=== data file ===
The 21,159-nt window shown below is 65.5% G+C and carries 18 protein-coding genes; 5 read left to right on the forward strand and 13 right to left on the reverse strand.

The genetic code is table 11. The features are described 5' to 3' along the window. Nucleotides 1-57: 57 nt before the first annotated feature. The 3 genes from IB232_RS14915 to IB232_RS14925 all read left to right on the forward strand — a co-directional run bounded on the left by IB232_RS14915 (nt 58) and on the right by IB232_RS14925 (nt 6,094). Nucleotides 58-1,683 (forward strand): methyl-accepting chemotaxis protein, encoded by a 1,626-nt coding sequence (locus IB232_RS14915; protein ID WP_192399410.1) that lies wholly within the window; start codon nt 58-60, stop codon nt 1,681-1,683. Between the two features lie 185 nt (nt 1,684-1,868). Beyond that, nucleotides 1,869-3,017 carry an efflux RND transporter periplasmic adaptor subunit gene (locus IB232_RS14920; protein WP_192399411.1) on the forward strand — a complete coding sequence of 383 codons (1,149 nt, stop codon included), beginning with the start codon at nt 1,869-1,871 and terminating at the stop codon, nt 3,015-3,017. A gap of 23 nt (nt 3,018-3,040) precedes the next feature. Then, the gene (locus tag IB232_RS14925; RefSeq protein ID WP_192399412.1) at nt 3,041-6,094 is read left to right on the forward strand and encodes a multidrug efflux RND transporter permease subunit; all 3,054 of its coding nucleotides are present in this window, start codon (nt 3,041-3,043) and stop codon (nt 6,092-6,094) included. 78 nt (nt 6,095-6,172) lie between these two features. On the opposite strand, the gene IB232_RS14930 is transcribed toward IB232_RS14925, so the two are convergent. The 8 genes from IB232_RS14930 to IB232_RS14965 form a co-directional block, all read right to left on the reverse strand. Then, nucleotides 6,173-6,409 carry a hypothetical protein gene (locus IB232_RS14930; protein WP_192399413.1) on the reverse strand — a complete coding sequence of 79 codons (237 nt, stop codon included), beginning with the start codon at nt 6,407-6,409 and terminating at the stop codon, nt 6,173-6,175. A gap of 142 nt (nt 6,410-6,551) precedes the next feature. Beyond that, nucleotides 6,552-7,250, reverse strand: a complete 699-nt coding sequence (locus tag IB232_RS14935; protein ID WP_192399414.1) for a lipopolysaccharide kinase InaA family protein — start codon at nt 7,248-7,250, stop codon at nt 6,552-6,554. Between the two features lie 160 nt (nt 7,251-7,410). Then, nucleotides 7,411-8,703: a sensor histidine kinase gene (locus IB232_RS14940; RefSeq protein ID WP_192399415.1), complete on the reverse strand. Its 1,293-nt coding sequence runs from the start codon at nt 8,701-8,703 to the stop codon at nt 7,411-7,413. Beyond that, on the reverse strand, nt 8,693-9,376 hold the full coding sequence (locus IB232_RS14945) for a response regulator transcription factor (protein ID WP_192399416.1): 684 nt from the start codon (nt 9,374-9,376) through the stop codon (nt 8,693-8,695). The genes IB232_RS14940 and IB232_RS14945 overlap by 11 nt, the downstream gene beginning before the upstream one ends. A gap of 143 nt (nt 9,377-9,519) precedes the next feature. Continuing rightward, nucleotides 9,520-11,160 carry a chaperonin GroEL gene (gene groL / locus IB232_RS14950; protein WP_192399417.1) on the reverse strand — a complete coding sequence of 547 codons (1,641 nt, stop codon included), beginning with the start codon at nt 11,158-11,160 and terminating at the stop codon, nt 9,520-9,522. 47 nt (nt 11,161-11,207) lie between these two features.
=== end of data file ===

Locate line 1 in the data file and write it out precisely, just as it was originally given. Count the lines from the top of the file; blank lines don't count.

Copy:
The 21,159-nt window shown below is 65.5% G+C and carries 18 protein-coding genes; 5 read left to right on the forward strand and 13 right to left on the reverse strand.